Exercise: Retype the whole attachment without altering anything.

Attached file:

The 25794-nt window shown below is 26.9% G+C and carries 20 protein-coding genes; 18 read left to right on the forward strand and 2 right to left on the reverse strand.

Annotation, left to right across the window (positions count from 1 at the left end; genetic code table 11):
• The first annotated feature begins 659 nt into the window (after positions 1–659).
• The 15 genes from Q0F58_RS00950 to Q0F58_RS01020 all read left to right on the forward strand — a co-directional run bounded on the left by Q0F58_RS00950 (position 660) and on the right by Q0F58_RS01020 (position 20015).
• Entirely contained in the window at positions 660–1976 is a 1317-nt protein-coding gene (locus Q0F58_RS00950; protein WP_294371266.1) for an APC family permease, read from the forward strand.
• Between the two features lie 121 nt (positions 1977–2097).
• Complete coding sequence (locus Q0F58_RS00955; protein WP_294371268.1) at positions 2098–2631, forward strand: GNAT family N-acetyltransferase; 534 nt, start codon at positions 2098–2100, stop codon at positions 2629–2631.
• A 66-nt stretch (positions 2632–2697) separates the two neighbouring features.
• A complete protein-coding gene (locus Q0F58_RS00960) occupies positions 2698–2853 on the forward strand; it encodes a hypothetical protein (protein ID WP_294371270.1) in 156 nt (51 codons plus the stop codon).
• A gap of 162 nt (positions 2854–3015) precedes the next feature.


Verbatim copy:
The 25794-nt window shown below is 26.9% G+C and carries 20 protein-coding genes; 18 read left to right on the forward strand and 2 right to left on the reverse strand.

Annotation, left to right across the window (positions count from 1 at the left end; genetic code table 11):
• The first annotated feature begins 659 nt into the window (after positions 1–659).
• The 15 genes from Q0F58_RS00950 to Q0F58_RS01020 all read left to right on the forward strand — a co-directional run bounded on the left by Q0F58_RS00950 (position 660) and on the right by Q0F58_RS01020 (position 20015).
• Entirely contained in the window at positions 660–1976 is a 1317-nt protein-coding gene (locus Q0F58_RS00950; protein WP_294371266.1) for an APC family permease, read from the forward strand.
• Between the two features lie 121 nt (positions 1977–2097).
• Complete coding sequence (locus Q0F58_RS00955; protein WP_294371268.1) at positions 2098–2631, forward strand: GNAT family N-acetyltransferase; 534 nt, start codon at positions 2098–2100, stop codon at positions 2629–2631.
• A 66-nt stretch (positions 2632–2697) separates the two neighbouring features.
• A complete protein-coding gene (locus Q0F58_RS00960) occupies positions 2698–2853 on the forward strand; it encodes a hypothetical protein (protein ID WP_294371270.1) in 156 nt (51 codons plus the stop codon).
• A gap of 162 nt (positions 2854–3015) precedes the next feature.